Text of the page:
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Drua — a symbol of resilience and unity

Source: United Nations Framework Convention On Climate Change
Tuesday, October 31, 2017

A traditional Fijian canoe or drua will serve as a powerful symbol of resilience and unity during the UN Climate Change Conference (COP23, November 6-17) in Bonn.

The drua is a traditional double-hulled, open ocean sailing canoe which was built in Fiji some three years ago. Fiji has the presidency of the United Nations Climate Change Conference this year.

"This canoe is a terrific example of Fijian skills, and it also exemplifies the resilience of the ancient culture of the Pacific in the face of adverse impacts of climate change," said Nick Nuttall, director of communications at UN Climate Change and COP23 spokesperson.

As a vulnerable island state, Fiji is already experiencing severe impacts such rising sea levels and stronger storms. Ensuring the Paris Climate Change Agreement is fully implemented — a core task being taken forward in Bonn in November — is crucial for the survival of the island.

"We need COP23 to accelerate climate action," Mr Nuttall said.

"The meeting is a staging post on our irreversible path to a low-carbon future, a path that we need to go on further, faster, together."

Whole world in the same canoe

This week, the drua was delivered to the World Conference Center Bonn (WCCB), which is the heart of the so-called "Bula" Zone of COP23, in which formal UN climate negotiations will take place.

"This is a very emotional moment," said Peniana Lalabalavu, deputy secretary in the Office of the Prime Minister of Fiji and chief co-ordinator for the COP23 Presidency.

"The drua connects Fijian culture and traditions with Bonn, and with international climate change negotiations. It symbolises that Fiji will be leading the world to look for solutions, and to step up climate action."

"The drua is also a symbol of how the whole world really is in the same canoe when it comes to climate change."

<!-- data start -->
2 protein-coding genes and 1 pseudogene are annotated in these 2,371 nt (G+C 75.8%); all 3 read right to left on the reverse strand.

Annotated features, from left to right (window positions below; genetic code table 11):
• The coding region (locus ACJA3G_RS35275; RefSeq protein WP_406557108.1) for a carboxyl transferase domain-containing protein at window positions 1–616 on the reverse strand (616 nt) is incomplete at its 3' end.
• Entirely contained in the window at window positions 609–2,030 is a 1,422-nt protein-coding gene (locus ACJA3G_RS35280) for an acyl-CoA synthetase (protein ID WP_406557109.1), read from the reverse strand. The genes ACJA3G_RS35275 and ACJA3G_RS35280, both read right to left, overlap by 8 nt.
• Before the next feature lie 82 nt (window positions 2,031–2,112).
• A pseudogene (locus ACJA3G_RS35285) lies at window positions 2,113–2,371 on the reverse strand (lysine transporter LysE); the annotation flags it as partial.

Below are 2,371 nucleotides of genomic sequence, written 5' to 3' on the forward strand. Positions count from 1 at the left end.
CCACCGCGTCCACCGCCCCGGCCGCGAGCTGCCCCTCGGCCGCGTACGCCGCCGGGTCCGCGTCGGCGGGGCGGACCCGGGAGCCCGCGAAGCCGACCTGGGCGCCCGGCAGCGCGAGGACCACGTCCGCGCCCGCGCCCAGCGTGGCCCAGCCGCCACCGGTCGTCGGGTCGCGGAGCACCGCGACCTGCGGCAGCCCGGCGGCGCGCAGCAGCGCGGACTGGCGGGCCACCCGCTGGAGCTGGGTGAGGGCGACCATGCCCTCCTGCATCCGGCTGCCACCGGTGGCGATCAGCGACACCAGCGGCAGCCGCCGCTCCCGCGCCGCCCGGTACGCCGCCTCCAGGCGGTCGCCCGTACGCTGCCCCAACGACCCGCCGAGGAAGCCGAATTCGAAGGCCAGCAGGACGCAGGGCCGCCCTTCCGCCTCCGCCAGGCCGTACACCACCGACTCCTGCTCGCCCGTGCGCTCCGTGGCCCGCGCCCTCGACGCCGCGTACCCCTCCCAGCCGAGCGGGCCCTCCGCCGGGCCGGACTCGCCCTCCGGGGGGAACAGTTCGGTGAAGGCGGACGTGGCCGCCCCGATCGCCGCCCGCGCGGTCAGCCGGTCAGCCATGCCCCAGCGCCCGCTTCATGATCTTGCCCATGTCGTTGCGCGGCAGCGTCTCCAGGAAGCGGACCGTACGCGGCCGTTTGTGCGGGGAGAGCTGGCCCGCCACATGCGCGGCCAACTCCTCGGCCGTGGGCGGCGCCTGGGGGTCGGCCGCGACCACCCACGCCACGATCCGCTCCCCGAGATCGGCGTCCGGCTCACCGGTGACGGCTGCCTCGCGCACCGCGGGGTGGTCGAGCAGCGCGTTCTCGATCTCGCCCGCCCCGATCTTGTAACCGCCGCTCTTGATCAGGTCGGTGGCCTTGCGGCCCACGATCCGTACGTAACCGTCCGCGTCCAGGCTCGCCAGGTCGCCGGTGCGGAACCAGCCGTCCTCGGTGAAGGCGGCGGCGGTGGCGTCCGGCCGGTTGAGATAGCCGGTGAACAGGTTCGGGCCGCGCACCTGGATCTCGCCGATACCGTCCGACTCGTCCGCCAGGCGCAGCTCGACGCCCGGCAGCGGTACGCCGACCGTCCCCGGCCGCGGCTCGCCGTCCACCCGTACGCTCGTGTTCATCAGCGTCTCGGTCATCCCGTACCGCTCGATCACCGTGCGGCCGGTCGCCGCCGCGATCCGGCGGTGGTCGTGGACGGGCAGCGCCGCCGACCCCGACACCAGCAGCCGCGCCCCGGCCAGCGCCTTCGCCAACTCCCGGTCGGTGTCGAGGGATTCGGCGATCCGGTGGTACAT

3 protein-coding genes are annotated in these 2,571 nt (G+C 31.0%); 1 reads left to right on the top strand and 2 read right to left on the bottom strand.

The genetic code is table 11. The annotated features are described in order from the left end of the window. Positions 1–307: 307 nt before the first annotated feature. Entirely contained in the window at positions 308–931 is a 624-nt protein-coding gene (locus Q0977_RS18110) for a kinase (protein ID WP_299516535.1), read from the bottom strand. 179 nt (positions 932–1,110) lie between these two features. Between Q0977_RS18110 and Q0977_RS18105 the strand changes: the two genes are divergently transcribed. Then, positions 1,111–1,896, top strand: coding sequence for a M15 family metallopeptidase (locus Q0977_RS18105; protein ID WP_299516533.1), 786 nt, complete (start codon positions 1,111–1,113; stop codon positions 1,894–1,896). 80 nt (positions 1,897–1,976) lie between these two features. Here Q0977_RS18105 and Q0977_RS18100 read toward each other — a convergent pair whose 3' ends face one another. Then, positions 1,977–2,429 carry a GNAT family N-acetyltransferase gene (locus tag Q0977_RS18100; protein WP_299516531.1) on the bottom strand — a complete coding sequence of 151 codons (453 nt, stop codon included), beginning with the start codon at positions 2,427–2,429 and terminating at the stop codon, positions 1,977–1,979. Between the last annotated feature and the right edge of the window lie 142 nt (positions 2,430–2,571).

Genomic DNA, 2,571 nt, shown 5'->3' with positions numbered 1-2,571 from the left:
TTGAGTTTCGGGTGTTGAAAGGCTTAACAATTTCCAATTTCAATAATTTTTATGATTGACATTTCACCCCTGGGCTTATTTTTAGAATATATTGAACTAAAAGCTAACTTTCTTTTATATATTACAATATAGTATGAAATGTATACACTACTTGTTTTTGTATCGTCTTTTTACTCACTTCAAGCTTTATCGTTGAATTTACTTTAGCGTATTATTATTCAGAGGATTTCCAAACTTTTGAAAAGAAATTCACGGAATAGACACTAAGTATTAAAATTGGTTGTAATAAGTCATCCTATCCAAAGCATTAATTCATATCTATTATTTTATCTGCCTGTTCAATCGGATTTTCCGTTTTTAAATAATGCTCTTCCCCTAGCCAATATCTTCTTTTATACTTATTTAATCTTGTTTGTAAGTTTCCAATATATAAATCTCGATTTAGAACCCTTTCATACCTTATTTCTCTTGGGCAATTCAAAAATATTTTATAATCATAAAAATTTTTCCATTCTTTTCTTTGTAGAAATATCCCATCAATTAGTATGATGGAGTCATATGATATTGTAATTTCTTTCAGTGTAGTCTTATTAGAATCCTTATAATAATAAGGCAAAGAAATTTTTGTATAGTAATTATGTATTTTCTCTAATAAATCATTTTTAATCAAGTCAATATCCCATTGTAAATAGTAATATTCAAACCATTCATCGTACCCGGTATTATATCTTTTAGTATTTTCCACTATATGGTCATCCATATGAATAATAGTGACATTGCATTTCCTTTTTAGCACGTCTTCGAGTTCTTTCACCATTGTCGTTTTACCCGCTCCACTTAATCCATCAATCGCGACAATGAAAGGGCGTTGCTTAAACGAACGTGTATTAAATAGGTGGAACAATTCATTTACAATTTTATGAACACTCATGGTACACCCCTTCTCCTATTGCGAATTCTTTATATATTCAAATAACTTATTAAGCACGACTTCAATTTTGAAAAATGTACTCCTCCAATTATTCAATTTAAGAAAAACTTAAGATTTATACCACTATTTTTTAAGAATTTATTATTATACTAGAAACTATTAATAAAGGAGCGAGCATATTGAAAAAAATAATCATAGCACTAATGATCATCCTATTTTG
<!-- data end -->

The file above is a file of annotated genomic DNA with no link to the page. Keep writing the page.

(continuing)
Deutsche Post DHL is

helping Fiji and the UN

The drua was brought to Bonn from its owner, Britain's National Maritime Museum, by international logistics company Deutsche Post DHL, which is headquartered in Bonn.

"Since we are in the logistics business, we are a major player in creating greenhouse gas emissions," said Christof Ehrhart, who leads DHL corporate communications and sustainability.

"We are aware that we have a responsibility. That's why it came natural to DHL to offer support to Fiji in getting the drua transported to Bonn," Mr Ehrhart said.

Deutsche Post DHL is an official COP23 partner to both the Republic of Fiji and to UN Climate Change, providing climate-neutral transport, as well as making space in the vicinity of the conference zone available to host a temporary tent structure, and providing parking spaces for bicycles.

Symbol of Fijian skills

As some twelve men were carefully lifting the drua's hull from the DHL trailer, Steven Hooper hurried to lend them a hand.

Mr Hooper is a social anthropologist with the University of East Anglia in the UK who specialises in the arts of the Pacific region.

"The canoe is made of tropical hardwood, and there is no metal in it," he explained.

"It is tied together entirely with coconut fiber string. And the shells attached to it represent a high status.

"This drua, called Adi Yeta, is a symbol of Fijian skills and ingenuity," Mr Hooper said.

But for Monika Hörig, spokesperson for the city of Bonn, the drua also manifests something else.

"This canoe illustrates the vulnerability of such a small island nation as Fiji, and the exposure to the effects of climate change of these Pacific Islands which to many people in Bonn are still a dream destination."

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